It’s hard to ignore the freight train of hype surrounding Juilliard alumna Simone Dinnerstein’s remarkable traversal of Bach’s "Goldberg" Variations (Telarc 80692), but I’m happy to hop on. Parallels are inevitable with Glenn Gould, who in 1955 rocketed to classical music stardom with the very same work. But where Gould woke up listeners with some often speed-demon tempos (not to mention that hum!), Dinnerstein has a beguiling lack of pretense (not to be confused with anti-intellectualism).
I found her ebullient Variations 8 and 10 (the Fughetta) particularly entrancing, surrounding the simplicity of number 9. In Variation 14 she finds sunlight, whose beams positively overflow later in the fleet Variation 20. Bach’s formal structure seems brilliantly lit, as if Dinnerstein had gently rinsed away any stray bits of dust to reveal luxurious colors. She wears her prodigious technique lightly, and by the time one reaches the final Aria, the distance she has come only makes one marvel. Recorded at the American Academy of Arts and Letters by Adam Abeshouse, the sound is up to Telarc’s high standards, each piquant note captured with pleasing clarity.
Powerhouse Pianists, the first release from the up-and-coming American Modern Ensemble (on its own label), features Blair McMillen (M.M. ’95, piano) and Stephen Gosling (B.M. ’93, M.M. ’94, D.M.A. ’00, piano) in an eclectic program of music from the last 25 years. McMillen offers a rarity right off the bat, with Chester Biscardi’s softly glittering Piano Sonata (1986), then completely changes direction with Lee Hyla’s stark Basic Training (1994) and Eric Moe’s Where Branched Thoughts Murmur in the Wind, a brief, delicate essay from 2000. He ends with Brooklyn, October 5, 1941, Annie Gosfield’s 1997 striking tribute to the Brooklyn Dodgers (played with baseballs and a mitt), in an unusual set delivered with tautness and finesse.
Gosling begins with George Tsontakis’s enigmatic Bagatelle from 1989, which at one point hovers over some very Brahmsian chords, followed by the darkly mysterious Episodes for Piano (1983-84) by Perry Townsend. Then Conlon Nancarrow bubbles into the mix with Tango? (1983), brimming with wit. The cascade of notes continues with Joan Tower’s 1994 Or Like a … an Engine, its stammering title from a John Ashbery poem, and Gosling really floors the gas pedal for E-Machines, a hyperactive jolt by David Rakowski. Finally come Mischa Zupko’s Five Études for Piano (2001), clearly influenced by Ligeti, and Gosling gives them a scientific accuracy, as if surveying their intricacies with a microscope. Engineer John Yannelli, capturing both pianists in the hall at Sarah Lawrence College, has given these dynamic artists a clear soundstage against which even the minutest details register in sharp focus.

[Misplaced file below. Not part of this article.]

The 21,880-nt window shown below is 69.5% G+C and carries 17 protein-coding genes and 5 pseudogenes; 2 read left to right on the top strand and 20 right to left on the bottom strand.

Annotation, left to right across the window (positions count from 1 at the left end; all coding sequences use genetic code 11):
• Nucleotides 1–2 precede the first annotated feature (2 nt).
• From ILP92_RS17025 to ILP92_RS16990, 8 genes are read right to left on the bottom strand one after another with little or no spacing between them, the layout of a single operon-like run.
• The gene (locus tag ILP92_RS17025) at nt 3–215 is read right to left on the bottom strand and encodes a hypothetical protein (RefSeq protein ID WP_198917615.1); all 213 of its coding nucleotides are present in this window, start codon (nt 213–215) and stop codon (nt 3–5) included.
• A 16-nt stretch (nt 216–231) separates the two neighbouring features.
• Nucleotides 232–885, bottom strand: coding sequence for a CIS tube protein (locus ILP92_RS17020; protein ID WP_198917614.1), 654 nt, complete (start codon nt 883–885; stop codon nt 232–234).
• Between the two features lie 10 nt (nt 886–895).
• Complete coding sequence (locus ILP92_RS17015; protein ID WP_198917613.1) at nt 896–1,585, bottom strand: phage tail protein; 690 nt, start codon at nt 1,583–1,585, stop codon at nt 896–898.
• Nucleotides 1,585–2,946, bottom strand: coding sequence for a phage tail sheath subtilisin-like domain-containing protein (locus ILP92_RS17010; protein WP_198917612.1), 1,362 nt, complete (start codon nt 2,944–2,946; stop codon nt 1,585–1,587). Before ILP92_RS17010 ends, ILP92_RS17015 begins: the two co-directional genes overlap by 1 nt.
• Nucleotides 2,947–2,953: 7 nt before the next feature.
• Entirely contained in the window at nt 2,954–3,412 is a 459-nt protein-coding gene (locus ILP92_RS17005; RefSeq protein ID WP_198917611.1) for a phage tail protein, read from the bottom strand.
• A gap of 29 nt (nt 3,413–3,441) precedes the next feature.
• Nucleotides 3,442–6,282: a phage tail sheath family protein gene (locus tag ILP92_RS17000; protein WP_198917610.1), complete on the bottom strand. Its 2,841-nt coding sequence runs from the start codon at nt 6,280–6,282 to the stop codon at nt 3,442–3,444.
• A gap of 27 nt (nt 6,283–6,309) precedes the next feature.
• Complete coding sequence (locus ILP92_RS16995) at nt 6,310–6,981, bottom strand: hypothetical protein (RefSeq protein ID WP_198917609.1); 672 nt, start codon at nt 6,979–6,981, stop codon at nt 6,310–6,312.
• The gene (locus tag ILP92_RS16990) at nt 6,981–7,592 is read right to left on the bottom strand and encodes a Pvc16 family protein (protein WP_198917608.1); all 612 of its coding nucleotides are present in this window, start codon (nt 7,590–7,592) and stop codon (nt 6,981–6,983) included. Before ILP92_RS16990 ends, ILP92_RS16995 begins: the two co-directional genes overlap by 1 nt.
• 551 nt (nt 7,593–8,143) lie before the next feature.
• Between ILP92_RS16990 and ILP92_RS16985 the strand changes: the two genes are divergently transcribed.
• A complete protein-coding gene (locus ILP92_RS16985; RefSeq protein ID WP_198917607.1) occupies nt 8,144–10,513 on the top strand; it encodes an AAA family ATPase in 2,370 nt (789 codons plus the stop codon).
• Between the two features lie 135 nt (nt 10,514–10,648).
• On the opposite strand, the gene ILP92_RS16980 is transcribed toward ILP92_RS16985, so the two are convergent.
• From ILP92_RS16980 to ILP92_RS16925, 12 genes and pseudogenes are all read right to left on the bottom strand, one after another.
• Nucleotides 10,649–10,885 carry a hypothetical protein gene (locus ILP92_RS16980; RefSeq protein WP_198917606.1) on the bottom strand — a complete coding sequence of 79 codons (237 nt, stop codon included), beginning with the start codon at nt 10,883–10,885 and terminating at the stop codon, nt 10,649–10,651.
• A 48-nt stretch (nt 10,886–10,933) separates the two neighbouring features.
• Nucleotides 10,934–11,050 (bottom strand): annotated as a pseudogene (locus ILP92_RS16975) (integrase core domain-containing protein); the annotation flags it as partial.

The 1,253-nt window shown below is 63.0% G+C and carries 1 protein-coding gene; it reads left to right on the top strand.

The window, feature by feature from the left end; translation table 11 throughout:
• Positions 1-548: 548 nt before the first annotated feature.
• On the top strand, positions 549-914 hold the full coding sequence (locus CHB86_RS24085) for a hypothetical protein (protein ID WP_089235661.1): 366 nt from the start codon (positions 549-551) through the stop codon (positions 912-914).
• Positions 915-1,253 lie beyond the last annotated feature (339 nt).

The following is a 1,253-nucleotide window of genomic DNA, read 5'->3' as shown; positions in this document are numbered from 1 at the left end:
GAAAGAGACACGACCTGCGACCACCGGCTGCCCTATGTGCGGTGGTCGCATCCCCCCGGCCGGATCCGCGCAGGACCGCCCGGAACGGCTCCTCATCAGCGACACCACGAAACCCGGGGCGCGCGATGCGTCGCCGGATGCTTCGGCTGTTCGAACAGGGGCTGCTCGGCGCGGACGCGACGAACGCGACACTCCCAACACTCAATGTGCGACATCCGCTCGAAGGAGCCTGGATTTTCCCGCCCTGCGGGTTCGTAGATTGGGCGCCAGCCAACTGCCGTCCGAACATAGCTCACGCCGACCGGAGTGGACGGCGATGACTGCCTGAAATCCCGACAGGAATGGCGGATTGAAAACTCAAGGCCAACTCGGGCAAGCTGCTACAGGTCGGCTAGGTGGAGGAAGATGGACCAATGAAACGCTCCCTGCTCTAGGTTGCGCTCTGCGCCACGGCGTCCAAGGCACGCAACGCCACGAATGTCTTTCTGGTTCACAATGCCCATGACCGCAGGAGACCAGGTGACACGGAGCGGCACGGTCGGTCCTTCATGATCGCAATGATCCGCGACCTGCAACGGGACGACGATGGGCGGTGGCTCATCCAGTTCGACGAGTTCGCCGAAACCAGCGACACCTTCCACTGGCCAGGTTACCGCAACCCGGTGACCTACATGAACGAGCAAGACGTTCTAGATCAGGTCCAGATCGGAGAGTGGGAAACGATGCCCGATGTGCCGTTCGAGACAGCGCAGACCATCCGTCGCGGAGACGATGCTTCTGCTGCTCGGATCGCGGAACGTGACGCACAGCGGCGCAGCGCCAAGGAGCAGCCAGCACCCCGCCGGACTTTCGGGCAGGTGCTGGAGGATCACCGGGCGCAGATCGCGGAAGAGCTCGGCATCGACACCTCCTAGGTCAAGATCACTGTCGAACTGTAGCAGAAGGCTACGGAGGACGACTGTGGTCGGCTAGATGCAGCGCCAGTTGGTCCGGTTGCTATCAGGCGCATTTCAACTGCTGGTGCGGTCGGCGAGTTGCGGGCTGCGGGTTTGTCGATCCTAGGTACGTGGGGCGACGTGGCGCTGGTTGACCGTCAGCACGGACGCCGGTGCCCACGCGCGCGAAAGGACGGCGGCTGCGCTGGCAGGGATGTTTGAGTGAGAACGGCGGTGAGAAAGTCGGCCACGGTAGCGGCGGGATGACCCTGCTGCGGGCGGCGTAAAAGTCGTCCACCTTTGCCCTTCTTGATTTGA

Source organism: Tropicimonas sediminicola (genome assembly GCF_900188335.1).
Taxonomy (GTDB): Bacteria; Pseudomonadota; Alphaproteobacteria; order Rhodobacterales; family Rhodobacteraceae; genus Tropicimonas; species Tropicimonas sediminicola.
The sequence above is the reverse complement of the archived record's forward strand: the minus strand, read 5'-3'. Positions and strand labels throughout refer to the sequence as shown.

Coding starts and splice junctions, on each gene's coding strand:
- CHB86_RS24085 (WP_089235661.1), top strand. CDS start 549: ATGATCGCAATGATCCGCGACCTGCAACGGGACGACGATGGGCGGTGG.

Many great pianists derive their insight (not to mention technique) from influential teachers, and John Browning (1933-2003) seems to have been very lucky to have been matched with Rosina Lhévinne. In Salome Ramras Arkatov's heartfelt documentary, Memories of John Browning: The Lhévinne Legacy Continues (2001, Arkatov Productions), Browning and Arkatov reminisce outside Lhévinne's apartment near Juilliard's earlier uptown home, and later we see insightful footage from a 1964 Lhévinne master class. (Arkatov herself studied with Mme. Lhévinne at Juilliard, and devoted 15 years of her life to producing The Legacy of Rosina Lhévinne, an award-winning documentary that came out in 2003.) But the film’s core is a 1992 interview with Browning, who discusses everything from working with George Szell, to bench posture, to matter-of-fact explanations of shoulder, hand, and finger positions to achieve the best results. The camera zooms in as Browning describes the Russian “flat-fingered technique,” using the pads of the fingers (rather than the bony tips) to produce more appealing tone. And it’s hard not to chuckle when he describes his tendency to channel Lhévinne by imitating her voice.
Additional fond remembrances come from his sister, Elizabeth, and colleagues Martin Canin, David Dubal, Marilyn Horne, Steven Mayer, Leonard Slatkin, and John Williams. Perhaps most illuminating are two students, Mira Armij Gill, shown coaching some of her own youngsters, and Benjamin Martin, whose touching letter of tribute is included in the disc’s extras. The soundtrack includes excerpts from Beethoven, Schumann, Barber’s Piano Concerto (with which Browning is most strongly identified), plus complete (and stunning) performances of Rachmaninoff’s Prelude, Op. 32, No. 5, and Chopin’s Nocturne, Op. 27, No. 2.